|Publication number||US5811777 A|
|Application number||US 08/680,239|
|Publication date||Sep 22, 1998|
|Filing date||Jul 11, 1996|
|Priority date||Jul 11, 1996|
|Publication number||08680239, 680239, US 5811777 A, US 5811777A, US-A-5811777, US5811777 A, US5811777A|
|Inventors||H. Sprague Ackley|
|Original Assignee||Intermec Corporation|
|Export Citation||BiBTeX, EndNote, RefMan|
|Patent Citations (10), Referenced by (14), Classifications (7), Legal Events (5)|
|External Links: USPTO, USPTO Assignment, Espacenet|
1. Field of the Invention
The present invention relates to electro-optical scanners for reading a one or two-dimensional bar code symbology, and more particularly, to a portable or fixed position scanner capable of specular imaging in very low contrast symbology environments.
2. Description of Related Art
Optical imaging systems are commonly used to decipher data symbols printed on objects in order to identify the objects or to capture information relating to the object. A bar code symbol represents a common one-dimensional form of symbology, and comprises a pattern of vertical bars of various widths separated by spaces of various widths. Because the bar and space elements have different light reflecting characteristics, a reader can convert the symbology into an electrical signal by analyzing the light reflected from the symbol. The electrical signal can then be decoded to provide an alphanumeric representation of the symbol which identifies the object. Bar code symbols of this nature are now in common usage in various applications, such as inventory control, point of sale identification, or logistical tracking systems.
Since the conventional one-dimensional symbology requires a relatively large amount of space to convey a correspondingly small amount of data, so-called two-dimensional bar code symbologies have been developed. A two-dimensional symbology may comprise a matrix that occupies a uniform amount of space having a generally rectangular or square shape. Instead of bars and spaces, round or square marks disposed at particular rows and columns of the matrix correspond to the information being conveyed. As a result, a two-dimensional matrix symbology can compress significantly more data into a given volume of space than a conventional one-dimensional bar code.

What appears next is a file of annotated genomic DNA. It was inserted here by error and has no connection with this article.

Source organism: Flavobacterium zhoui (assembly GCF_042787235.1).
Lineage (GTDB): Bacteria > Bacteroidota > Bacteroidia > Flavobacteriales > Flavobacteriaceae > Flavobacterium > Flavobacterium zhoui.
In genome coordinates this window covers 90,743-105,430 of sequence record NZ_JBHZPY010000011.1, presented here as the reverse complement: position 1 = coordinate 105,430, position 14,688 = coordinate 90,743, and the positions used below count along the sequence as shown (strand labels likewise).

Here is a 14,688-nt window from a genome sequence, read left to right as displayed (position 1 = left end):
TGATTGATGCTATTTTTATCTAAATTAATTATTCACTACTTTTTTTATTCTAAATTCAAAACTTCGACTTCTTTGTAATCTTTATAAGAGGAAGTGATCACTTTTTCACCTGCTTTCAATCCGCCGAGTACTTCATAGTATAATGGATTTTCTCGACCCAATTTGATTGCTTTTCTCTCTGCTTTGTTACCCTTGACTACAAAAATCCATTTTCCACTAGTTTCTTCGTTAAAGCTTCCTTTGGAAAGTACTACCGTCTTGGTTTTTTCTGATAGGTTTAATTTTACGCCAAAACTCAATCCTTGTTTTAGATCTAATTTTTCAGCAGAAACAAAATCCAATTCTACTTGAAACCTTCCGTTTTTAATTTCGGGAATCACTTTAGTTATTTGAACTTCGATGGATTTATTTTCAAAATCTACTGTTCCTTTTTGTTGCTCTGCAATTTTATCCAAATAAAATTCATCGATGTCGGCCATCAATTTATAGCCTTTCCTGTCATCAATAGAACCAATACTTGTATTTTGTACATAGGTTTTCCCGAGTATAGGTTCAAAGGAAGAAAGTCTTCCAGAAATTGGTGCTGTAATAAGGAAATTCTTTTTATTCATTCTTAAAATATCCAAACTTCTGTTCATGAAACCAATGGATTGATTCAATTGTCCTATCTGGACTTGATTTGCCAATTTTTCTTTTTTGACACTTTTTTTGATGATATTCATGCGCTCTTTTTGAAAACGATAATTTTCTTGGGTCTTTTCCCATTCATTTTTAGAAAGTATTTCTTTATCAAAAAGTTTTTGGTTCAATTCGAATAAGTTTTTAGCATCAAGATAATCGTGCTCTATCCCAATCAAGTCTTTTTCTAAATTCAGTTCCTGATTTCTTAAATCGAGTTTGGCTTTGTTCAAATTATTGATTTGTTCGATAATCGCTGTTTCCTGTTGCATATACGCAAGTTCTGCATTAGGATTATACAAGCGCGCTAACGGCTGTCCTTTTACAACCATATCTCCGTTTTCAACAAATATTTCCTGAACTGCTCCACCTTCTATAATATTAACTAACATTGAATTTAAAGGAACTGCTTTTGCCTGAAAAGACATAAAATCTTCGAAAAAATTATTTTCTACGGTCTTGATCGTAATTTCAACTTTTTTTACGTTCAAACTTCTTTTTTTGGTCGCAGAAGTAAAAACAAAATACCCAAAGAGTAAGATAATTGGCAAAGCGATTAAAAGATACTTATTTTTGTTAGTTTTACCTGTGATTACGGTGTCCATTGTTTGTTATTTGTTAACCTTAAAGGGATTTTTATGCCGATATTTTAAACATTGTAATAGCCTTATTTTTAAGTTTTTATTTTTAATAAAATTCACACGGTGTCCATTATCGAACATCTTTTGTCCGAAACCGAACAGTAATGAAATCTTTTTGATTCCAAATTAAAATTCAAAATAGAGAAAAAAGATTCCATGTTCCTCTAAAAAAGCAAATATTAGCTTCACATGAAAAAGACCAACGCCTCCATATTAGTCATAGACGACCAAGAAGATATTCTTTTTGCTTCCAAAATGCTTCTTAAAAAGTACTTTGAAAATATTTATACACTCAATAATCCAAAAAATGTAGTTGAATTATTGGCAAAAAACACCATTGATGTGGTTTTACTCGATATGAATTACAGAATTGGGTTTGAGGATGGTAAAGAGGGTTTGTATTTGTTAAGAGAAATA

In one particular application of a two-dimensional symbology, a small symbol can be placed directly onto items having low surface area, such as electronic components. The two-dimensional symbol could be formed directly onto the ceramic or plastic package of the electronic components by laser etching or other precision machining process. Since a two-dimensional symbology can compress fifty or more characters of data within a relatively small dimensional space, the symbol can store a unique identifier code for the component, including such information as serial number, lot number, batch number, model number, and/or customer code. The symbols can be used to automate the manufacturing or testing processes, and may also enable manufacturers to protect against component theft or forgery.
As known in the art, the two-dimensional symbols are read by scanners that convert the symbols into pixel information, such as described in U.S. Pat. No. 4,988,852 issued to Krishnan. The pixel information is in turn deciphered into the alphanumeric information represented by the symbol. Such scanners often utilize charge-coupled device (CCD) technology to convert optical information from the symbol into an electrical signal representation of the matrix. A light source illuminates the symbol, and diffuse light reflected off the symbol is focused onto the surface of the CCD device. The two-dimensional scanners may be provided in a portable device so that they can be brought into close proximity with the item on which the symbol is placed, such as disclosed in U.S. Pat. No. 5,378,883 issued to Batterman et al. The scanner may also be provided in a fixed-position device that images items as they pass by, such as on a production line.
A significant drawback of such etched or machined symbols is that they have very low contrast and, as a result, are difficult to image. Since the symbol characters are formed by shallow cuts into the surface of a component, there is little color difference between the characters and the remaining uncut surface area of the component. To compound this problem, electronic components often have a dull black finish that tends to further obscure the symbol characters. The characters can only be distinguished by the slight difference in shade due to shadows which form in the etched regions. U.S. Pat. No. 5,393,967 issued to Rice et al. discloses a system for reading symbols encoded as a low contrast relief pattern. The disclosed system sweeps or scans a line of light across the relief pattern at a first angle and views light reflected off of the relief pattern at a second angle. The system disclosed in the Rice patent necessarily utilizes relatively complex mechanical and optical systems, which presents a drawback to the system.
Accordingly, a need exists for a method and apparatus for making images of low contrast symbols.
In accordance with the teachings of the present invention, an apparatus and method that permits specular imaging of low contrast symbols is provided.
Particularly, the imaging device of the present invention includes a light source for directing light onto a target that includes a low contrast symbol. An imaging element receives specular light reflected off of the target and creates an image of the target therefrom that is stored in a data memory. In an embodiment of the invention, a light level detector determines the intensity level of the light received by the imaging element, and when the intensity level exceeds a predetermined threshold, a controller causes the image data created by the imaging element to be stored in the data memory.